An Army Transformed: USINDOPACOM Hypercompetition And US Army Theater Design

An Army Transformed: USINDOPACOM Hypercompetition And US Army Theater Design
An Army Transformed: USINDOPACOM Hypercompetition and US Army Theater Design
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The United States faces a hypercompetitive geopolitical landscape in the Indo-Pacific region, arguably the most consequential theater for US national interests over the coming decades. Although the United States has created exquisite military capabilities to counter insurgencies and fight terrorists, rivals like China have developed a whole-of-government toolkit focused on expanding their span of control and freedom of action, separating the United States from its allies, and deterring US leaders from greater engagement in East Asia.

China is actively transforming its military forces, with an eye toward defeating the United States in the event of armed hostilities. The People’s Republic of China (PRC) is also creatively employing its military and paramilitary assets strategically to outmaneuver the United States and partners in meaningful gray zone approaches. The PRC enjoys strategic depth and increasingly operates on internal or heavily protected lines of communication while demonstrating the ability to threaten American interests with a variety of multi-domain capabilities and forces.

Meeting this challenge will require joint transformation to a more hypercompetitive theater design. Army adoption of the four transformational roles of grid, enabler, multi-domain warfighter, and capability and capacity generator will be essential to realizing this more hypercompetitive Joint theater approach.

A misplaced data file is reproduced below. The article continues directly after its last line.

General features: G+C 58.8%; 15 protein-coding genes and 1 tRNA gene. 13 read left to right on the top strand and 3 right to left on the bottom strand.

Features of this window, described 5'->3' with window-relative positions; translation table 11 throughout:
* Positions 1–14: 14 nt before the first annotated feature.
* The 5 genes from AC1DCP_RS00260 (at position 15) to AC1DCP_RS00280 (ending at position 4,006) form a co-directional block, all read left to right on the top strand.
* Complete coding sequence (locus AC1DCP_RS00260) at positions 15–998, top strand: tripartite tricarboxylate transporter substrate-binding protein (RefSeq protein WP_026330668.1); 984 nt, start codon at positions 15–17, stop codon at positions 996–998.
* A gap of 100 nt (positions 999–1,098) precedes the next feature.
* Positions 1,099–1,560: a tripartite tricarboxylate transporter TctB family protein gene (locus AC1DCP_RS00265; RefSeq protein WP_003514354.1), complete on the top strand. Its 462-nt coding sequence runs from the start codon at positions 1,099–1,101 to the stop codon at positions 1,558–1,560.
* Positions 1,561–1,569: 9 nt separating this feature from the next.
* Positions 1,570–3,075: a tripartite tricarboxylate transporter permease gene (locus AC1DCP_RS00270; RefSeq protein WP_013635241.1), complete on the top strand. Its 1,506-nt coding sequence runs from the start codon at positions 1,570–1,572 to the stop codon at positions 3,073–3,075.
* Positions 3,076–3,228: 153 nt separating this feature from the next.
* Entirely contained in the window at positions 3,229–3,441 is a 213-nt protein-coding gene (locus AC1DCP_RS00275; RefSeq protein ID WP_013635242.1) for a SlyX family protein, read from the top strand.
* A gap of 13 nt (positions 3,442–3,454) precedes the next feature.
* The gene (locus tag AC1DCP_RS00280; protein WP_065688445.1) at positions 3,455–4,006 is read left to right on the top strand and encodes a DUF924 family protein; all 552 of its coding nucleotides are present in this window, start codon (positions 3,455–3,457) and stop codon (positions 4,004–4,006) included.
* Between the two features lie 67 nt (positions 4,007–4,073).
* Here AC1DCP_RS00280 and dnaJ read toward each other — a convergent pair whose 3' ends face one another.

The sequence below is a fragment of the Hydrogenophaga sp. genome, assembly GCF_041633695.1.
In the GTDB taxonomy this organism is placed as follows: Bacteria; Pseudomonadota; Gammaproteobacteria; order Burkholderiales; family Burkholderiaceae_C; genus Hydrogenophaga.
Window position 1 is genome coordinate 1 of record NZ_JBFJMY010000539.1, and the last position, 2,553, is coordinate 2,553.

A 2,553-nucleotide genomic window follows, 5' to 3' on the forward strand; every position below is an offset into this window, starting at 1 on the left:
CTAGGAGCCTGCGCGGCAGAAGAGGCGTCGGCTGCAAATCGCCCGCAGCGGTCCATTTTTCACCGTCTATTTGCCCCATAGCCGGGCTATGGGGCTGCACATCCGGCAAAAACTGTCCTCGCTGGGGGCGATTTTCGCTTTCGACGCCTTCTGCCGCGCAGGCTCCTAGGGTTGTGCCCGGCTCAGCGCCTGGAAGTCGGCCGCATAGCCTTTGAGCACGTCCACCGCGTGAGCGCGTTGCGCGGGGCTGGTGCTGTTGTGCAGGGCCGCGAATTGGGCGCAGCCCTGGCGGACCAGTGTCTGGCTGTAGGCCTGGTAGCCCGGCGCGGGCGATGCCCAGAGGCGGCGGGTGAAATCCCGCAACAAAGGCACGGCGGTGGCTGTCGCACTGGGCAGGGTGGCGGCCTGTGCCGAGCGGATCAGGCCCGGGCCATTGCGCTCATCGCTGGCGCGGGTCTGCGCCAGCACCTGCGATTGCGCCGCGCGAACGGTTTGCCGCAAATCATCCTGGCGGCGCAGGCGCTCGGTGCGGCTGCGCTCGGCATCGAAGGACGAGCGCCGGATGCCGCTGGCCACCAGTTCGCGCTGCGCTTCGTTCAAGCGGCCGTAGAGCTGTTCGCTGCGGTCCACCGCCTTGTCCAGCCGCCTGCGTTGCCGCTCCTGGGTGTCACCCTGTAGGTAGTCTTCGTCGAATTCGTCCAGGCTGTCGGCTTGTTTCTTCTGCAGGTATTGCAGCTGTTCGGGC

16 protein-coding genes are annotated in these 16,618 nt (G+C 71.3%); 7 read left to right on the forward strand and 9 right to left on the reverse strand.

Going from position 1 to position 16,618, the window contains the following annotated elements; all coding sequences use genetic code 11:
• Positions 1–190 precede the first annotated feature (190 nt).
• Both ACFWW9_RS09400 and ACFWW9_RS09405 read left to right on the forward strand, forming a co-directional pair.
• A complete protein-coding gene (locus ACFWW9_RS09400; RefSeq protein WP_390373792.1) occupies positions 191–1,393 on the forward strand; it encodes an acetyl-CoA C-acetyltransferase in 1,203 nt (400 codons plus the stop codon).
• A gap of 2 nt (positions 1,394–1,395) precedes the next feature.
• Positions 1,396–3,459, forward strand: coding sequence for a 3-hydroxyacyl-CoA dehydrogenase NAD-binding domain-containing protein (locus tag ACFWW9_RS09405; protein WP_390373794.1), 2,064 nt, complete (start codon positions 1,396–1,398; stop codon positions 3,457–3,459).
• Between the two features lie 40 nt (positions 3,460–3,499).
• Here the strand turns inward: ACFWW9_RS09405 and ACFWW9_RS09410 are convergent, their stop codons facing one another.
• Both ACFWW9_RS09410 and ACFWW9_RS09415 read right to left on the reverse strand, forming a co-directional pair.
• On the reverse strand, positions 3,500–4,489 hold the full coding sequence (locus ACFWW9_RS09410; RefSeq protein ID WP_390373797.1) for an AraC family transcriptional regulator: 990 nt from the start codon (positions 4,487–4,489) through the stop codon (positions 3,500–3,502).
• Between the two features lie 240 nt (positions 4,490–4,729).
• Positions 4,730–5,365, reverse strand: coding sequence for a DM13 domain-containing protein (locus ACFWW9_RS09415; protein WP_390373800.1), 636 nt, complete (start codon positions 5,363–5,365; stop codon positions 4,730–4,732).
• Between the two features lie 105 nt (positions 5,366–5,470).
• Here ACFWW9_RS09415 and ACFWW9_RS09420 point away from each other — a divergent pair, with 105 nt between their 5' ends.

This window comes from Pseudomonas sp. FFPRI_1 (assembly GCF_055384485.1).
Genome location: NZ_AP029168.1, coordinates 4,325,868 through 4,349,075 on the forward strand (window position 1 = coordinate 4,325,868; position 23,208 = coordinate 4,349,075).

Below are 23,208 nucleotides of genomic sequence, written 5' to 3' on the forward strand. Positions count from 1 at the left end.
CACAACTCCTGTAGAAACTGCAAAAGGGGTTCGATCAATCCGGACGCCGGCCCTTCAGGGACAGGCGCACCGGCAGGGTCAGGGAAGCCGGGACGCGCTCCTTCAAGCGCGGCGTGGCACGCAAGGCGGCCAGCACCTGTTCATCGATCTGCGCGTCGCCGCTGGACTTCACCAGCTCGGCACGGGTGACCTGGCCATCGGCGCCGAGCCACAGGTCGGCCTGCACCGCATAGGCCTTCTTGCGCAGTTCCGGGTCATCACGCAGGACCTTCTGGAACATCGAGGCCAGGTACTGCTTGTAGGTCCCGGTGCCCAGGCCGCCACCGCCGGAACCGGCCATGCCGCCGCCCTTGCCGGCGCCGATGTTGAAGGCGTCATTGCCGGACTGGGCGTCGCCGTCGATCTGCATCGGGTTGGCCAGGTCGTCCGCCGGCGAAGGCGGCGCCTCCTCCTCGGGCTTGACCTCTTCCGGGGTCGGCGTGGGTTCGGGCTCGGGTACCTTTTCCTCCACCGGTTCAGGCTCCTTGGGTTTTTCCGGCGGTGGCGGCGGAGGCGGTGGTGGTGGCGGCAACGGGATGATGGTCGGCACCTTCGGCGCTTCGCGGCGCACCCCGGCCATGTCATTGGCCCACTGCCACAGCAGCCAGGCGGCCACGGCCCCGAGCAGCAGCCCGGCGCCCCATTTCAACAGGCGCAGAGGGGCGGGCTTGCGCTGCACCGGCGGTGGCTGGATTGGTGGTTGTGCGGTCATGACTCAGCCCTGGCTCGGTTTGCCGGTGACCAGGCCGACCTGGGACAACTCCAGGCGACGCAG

Table of Contents

Foreword xi

Executive Summary xiii

Hypercompetition, a Pacing Threat, and a Priority Theater xiii

Lost Initiative and an Imperative for Transformational Change xiv

Principal Finding: The Joint Force Is Out of Position for Hypercompetition xiv

Principal Recommendation: The Army Needs to Adopt Four Transformational Roles xv

Unacceptable Risk Absent Transformational Change xvi

Acknowledgments  xvii

Chapter 1. Prologue: Divining D’Aveni 1

Why We Are Here: Hypercompetition  1

Describing the Contemporary Competitive Space  1

Strategies for a Hypercompetitive Business Environment 2

A Rough Military Translation of D’Aveni 3

Toward an Adapted Framework for Hypercompetition   5

Chapter 2. Introduction: Why USINDOPACOM Matters  7

Why USINDOPACOM Matters: The Rise of a Credible Near-Peer Rival 8

Erosion of US Reach and Influence   9

Taming the Pacing Rival 11

Chapter 3. Study Origin, Purpose, Methodology, and Scope 13

Origin. 13

Purpose  13

Study Scope: What This Study Does and Does Not Do 14

Study Methodology: Spiral Development According to Three General Stages 15

viii US Army War College Stage 1 (Develop Preliminary Insights, November 2018 to February 2019)  15

Stage 2 (Refine, Test, and Record Insights, February 2018 to May 2019) 16